A Filmmaker and Storyteller unlock the potential of perceived limitations.
Nate: I was first introduced to Terry at the Leica Gallery in Los Angeles. I was filming a different project for Leica while Terry was preparing for his upcoming exhibition, Frames Between the Pain. After his incredible gallery showing, I approached Terry and Leica about collaborating on a film project.
Terry: Nate was filming some interviews of other photographers for a different project in the Leica Gallery LA. I just happened to be there helping install my exhibition Frames Between The Pain. I felt like we had a good conversation and he made a little promo video. Nate approached me shortly after the opening and asked if I would be interested in doing this project with him.
As a filmmaker, I’m drawn to themes and stories involving existential themes – especially overcoming loss and navigating grief. This has been an interest of mine since losing my brother during childhood, and then my father in 2019. I’ve long been a believer in channeling pain and loss into art. Terry – who channels physical pain into art on a daily basis – serves as a shining example of that mantra. I believe that his courage will inspire others struggling with their own pain, no matter the form.
Nate: As this is Terry’s story to tell, the two of us collaborated closely from the very beginning. We spent months discussing Terry’s background, philosophy, and process. When we were aligned on the approach of the film, we passed the script back and forth and collaborated on the film’s aesthetic. It was extremely important to me that this film be as much Terry’s artistic expression as my own. We hit it off immediately and had a lot of fun throughout.
Terry: my photography revolves around challenging myself physically and mentally. It can be very sporadic and unorganized like my life with chronic pain. This can be a personal and sometimes lonely process. It’s difficult to let people in at times. At first, I was a little hesitant about doing a video but realized it was time to share. I think it helped that my feelings and emotions in print were displayed in Frames Between the Pain. This gave me more confidence to further share my story and approach to photography in video form.
Nate: DP Kyle Krupinski and I drew inspiration from Terry’s photography in our visual approach. We wanted it to feel like a Terry LaRue photograph. We consulted with Terry, and ultimately decided to shoot black and white – and also use a variety of diopters, filters, and lens elements to obstruct and abstract the image. We also decided to film on sticks, dolly, and steadicam to bring a level of precision reflective of Terry’s process.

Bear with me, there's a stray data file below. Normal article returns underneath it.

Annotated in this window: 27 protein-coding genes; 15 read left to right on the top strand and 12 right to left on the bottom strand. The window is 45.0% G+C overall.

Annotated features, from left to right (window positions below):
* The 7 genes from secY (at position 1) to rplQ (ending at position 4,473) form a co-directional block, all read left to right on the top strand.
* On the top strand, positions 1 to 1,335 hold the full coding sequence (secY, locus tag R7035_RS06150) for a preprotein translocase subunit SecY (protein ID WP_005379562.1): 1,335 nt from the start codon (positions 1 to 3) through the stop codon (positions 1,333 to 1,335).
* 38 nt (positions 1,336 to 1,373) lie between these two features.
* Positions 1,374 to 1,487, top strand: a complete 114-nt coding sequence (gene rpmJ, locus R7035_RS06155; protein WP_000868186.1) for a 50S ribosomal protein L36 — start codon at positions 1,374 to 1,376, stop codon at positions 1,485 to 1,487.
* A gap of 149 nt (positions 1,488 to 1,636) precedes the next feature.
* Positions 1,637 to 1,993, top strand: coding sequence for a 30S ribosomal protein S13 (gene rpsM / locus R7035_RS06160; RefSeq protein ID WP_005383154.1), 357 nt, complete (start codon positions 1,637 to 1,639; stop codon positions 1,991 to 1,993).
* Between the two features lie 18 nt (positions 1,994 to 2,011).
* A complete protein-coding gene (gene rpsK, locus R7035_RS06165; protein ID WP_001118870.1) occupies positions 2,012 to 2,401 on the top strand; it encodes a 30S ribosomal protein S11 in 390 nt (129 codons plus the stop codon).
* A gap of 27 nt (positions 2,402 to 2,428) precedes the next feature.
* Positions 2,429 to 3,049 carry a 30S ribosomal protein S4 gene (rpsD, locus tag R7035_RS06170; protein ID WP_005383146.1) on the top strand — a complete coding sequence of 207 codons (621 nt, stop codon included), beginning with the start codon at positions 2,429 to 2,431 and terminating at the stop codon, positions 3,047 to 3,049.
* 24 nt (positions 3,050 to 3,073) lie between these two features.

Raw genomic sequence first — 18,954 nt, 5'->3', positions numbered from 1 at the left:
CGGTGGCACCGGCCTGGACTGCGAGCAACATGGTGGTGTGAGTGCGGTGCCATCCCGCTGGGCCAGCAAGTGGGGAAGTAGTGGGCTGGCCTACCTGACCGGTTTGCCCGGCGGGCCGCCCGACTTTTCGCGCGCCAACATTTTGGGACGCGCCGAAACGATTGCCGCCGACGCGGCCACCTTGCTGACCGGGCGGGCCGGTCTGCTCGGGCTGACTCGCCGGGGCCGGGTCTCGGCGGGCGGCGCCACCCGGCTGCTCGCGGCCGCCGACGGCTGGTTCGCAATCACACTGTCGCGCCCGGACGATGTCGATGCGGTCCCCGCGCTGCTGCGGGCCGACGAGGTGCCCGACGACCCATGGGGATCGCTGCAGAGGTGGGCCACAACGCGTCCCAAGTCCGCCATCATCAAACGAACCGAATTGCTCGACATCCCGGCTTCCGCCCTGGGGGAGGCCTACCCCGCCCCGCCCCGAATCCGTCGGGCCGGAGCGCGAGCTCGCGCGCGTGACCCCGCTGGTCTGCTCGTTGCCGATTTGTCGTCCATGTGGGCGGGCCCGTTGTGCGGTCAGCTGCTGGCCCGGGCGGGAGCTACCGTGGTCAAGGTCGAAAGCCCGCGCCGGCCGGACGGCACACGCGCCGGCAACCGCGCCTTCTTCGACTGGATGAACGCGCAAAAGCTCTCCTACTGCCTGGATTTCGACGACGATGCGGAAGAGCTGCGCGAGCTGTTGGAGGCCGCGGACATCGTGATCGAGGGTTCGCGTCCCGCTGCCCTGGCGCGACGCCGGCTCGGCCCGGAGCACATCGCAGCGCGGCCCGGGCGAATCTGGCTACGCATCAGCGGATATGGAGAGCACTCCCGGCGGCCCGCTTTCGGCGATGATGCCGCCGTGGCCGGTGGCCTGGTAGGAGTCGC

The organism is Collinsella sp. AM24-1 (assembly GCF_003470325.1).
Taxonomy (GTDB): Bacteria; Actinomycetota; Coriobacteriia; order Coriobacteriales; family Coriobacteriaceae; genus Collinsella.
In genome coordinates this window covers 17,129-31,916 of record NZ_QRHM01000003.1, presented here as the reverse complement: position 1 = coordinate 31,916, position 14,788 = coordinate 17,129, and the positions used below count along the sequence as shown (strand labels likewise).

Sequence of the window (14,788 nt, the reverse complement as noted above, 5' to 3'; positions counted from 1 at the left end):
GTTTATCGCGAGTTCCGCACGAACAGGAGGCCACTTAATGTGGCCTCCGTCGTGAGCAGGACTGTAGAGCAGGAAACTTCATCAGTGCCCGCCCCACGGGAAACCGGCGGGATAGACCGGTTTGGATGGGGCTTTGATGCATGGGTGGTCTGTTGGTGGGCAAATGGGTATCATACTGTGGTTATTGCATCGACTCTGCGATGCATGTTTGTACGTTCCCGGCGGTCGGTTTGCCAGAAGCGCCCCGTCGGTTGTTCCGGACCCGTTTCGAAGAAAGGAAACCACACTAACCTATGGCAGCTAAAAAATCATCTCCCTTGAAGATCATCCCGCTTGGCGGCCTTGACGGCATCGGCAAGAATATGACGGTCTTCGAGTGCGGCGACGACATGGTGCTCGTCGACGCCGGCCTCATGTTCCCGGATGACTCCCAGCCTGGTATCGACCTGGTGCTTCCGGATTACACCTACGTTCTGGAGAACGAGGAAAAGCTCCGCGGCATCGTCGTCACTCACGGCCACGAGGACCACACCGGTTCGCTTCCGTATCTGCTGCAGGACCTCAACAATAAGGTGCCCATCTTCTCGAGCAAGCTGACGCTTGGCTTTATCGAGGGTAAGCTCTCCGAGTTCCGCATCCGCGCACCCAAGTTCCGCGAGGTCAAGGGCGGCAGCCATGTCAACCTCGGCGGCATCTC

Terry: I started by sharing my story then notes and thoughts with Nate – making myself an open book with nothing off limits. We would talk on the phone and brainstorm different lines and ways of capturing for months. When it came time to shoot I avoided getting any treatments until the filming was completed. By the third day, my left thumb was dislocated and I could barely walk. By the last day, I was struggling to pull myself together to shoot the scene. It was important to me that it be real and never overly dramatized.
Nate: One notable “limitation” that we were able to lean into explores the concept of perceived limitations: “From physical pain to cameras that are blind to color, can perceived limitations actually be sources of inspired actions and creativity?” This gave our creative approach some guardrails that ended up serving the story more completely. Another limitation was Terry’s increasing pain, which he grit his teeth and bore over the course of the shoot.
Terry: My hope with telling my story battling Complex Regional Pain Syndrome (CRPS) is to show that life can get hard and it’s OK. Expect to struggle and get down, just try not to allow yourself to stay there. There are so many things I can't control in my life but I can control how I react to them. No matter how big or little the struggle, there is always an option for creativity to bring purpose and meaning to your life. No matter what form of creativity you choose, or If you share it with the world, or hold it close to yourself. I learned to see through my pain by looking through a camera. Giving me a new view on life I might have never found without taking a chance and being honest with myself. I can’t control the viewer seeing the same things in my images as I do, and that’s okay. I'm choosing to share my struggles, accomplishments, and failures to show what is possible when you discover a creative outlet and don’t let go.